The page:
Jeffrey Ball, until recently The Wall Street Journal’s environment editor, has joined the Steyer-Taylor Center for Energy Policy and Finance as scholar-in-residence.
The Steyer-Taylor Center is an interdisciplinary initiative of the law school and the Graduate School of Business to study and advance the development and deployment of clean-energy technologies through innovative policies and financial mechanisms. Dan Reicher, formerly of Google, the clean-energy investment ranks, and the U.S. Department of Energy, is the center’s executive director.
Ball’s research will focus on the intensifying race among companies and countries to corner the clean-energy market, and the implications of that race for consumers and the planet. In addition to conducting research, he plans to write articles, convene roundtables, speak publicly, and write a book.
For more than a decade, Ball has been writing for The Journal about energy and the environment, in particular about the economic viability of changing the way the world consumes fossil fuels. He covered the auto industry for the Journal out of its Detroit bureau, and the oil industry from the paper’s Dallas bureau. In 2009, he wrote a Journal column called Power Shift, which won an award from the National Press Foundation for its coverage of the changing energy and environmental landscape. At the Journal too, he helped conceive, and was a host and moderator of, ECO:nomics, an annual conference on energy and the environment, which brings together chief executives, policymakers, and other leaders in the field. In addition, Ball helped host the Journal’s CEO Council, a group of global chief executives who meet annually in Washington to discuss policy issues and make recommendations for federal action. He moderated the CEO Council’s energy and environmental section, which typically includes chief executives from the auto, oil, electricity, mining, manufacturing, and technology industries.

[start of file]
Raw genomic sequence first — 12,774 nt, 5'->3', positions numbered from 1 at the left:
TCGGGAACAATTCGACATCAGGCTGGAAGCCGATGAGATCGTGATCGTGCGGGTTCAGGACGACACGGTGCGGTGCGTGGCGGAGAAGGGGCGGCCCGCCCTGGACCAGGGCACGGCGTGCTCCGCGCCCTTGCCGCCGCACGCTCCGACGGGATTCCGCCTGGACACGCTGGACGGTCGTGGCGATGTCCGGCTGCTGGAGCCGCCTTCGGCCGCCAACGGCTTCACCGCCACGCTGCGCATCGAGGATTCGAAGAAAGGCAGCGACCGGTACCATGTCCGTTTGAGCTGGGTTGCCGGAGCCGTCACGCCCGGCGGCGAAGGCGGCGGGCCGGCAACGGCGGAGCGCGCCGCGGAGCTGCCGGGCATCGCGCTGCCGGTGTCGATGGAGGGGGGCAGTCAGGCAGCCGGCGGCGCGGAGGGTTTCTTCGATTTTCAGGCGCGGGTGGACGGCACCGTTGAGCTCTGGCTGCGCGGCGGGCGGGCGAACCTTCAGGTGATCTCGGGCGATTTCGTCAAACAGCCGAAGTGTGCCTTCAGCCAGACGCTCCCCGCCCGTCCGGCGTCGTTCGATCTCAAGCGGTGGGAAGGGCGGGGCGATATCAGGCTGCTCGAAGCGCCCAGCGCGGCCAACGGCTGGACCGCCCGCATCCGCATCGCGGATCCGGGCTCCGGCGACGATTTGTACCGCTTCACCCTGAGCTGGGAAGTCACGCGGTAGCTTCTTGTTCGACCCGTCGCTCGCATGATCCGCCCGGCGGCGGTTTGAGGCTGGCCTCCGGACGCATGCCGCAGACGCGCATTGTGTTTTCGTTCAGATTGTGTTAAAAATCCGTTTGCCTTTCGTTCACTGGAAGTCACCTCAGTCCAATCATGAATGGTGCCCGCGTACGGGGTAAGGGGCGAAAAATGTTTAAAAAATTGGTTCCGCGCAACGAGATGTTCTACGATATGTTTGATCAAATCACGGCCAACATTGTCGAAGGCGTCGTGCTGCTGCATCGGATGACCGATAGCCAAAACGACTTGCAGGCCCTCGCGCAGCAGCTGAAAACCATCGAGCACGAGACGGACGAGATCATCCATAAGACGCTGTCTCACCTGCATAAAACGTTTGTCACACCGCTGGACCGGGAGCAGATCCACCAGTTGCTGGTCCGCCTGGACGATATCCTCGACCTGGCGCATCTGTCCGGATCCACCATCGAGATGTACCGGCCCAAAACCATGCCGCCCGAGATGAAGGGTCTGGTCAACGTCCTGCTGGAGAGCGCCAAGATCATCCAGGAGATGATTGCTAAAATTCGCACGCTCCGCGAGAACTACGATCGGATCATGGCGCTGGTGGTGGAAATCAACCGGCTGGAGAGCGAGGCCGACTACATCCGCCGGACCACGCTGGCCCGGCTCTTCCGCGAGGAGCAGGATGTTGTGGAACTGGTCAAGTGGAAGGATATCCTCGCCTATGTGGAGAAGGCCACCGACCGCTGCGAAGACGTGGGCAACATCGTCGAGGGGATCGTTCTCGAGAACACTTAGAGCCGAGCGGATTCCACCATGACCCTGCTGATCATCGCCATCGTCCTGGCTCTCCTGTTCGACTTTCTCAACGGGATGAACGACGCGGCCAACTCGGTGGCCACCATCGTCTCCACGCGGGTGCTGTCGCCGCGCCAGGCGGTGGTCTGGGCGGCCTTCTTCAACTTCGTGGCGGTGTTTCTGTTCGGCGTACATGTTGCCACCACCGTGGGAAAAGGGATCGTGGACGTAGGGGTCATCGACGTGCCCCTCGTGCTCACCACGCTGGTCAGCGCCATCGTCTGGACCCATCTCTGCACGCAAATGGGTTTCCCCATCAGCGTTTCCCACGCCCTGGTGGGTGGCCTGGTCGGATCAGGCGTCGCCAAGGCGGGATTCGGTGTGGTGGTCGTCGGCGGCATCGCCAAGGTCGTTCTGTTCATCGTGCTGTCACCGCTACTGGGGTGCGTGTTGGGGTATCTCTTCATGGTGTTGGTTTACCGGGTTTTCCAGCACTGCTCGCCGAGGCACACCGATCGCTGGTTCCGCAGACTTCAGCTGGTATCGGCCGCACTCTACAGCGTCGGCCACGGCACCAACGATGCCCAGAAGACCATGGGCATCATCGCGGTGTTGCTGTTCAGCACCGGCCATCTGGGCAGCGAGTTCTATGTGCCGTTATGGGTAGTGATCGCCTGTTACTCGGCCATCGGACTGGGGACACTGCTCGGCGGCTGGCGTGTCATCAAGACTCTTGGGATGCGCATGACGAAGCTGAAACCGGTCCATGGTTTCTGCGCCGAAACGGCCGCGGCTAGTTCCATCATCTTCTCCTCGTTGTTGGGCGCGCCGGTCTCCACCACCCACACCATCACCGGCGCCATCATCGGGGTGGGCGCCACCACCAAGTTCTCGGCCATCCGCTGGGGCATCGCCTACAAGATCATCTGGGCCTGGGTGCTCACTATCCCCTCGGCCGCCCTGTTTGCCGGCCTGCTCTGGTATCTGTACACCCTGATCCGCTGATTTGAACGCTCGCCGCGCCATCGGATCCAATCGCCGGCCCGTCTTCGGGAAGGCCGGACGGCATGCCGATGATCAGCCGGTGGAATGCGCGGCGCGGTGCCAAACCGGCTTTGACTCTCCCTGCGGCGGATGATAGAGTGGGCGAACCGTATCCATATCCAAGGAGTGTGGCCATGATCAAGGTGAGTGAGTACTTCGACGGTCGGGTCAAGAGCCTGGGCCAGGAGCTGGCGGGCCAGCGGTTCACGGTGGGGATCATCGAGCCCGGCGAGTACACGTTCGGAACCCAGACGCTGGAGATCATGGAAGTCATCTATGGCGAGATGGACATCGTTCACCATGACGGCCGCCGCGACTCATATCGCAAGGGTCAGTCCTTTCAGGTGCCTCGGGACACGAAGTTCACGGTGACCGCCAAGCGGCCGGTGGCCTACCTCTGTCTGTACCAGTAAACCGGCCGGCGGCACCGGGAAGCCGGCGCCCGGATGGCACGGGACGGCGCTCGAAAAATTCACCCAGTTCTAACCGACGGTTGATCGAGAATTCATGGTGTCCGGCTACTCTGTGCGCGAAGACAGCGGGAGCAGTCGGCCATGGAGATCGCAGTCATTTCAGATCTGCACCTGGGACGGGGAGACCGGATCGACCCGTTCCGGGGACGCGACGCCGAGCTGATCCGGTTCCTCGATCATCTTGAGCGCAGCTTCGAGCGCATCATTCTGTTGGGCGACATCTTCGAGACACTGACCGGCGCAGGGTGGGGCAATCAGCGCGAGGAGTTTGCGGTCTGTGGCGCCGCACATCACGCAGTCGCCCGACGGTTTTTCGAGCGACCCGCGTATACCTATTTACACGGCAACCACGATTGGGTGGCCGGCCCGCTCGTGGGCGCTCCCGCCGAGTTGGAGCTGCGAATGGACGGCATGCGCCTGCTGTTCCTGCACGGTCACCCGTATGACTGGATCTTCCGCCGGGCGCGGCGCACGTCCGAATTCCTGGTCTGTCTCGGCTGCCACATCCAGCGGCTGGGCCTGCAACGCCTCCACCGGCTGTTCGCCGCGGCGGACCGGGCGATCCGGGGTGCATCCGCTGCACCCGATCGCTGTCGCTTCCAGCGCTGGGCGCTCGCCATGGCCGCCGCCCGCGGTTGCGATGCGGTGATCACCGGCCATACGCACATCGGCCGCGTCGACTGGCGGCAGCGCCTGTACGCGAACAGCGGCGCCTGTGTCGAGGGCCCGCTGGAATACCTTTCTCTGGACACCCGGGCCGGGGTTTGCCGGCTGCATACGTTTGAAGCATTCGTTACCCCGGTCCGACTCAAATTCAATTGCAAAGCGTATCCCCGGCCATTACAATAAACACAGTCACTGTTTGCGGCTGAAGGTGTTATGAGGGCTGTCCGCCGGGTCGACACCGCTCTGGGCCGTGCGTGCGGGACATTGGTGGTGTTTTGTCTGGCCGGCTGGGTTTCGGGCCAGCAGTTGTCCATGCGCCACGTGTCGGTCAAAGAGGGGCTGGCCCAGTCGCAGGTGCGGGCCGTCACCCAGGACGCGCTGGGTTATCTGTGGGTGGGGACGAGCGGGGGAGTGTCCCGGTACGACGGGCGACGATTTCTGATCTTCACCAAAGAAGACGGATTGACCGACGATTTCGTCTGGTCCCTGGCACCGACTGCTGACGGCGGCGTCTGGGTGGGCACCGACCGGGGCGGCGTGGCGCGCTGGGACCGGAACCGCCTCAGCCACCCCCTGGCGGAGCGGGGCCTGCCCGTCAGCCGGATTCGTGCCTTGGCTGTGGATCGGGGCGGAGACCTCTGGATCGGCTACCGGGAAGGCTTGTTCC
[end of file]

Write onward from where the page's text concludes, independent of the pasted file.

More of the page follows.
According to Ball, governments and private industry across the globe are reshuffling billions of dollars in a competitive bid to lock up energy resources and to figure out how to use them more cleanly and efficiently. This scramble, he says, is one of the signal economic shifts of our time. It’s why the United States considers recent massive shale-gas discoveries so vital. It’s why the federal government is spending billions to try to reestablish America’s global leadership in the battery, wind, and solar businesses. And it’s why China and other economic powers are heavily subsidizing their own clean-energy-technology industries, which are strategically expanding abroad.
“The Steyer-Taylor Center for Energy Policy and Finance was created to help understand and interpret these enormous global shifts in capital and power,” Ball said. “As a journalist, I’ve written about how the push for cleaner forms of energy is remaking business, affecting consumers, and guiding geopolitics. Now, at Stanford, I’m looking forward to continuing to delve into these issues in a no-nonsense, non-partisan way—and to help shed light on solutions that make economic sense.”
Among the topics Ball plans to research and write about are:
- How the clean-energy-innovation race is reshaping business;
- How current financing and policy mechanisms are succeeding or failing;
- Where private and public money in this area is being well-spent and where it’s being wasted;
- What past energy shifts around the world say about how to facilitate a global energy transition today that’s economically rational.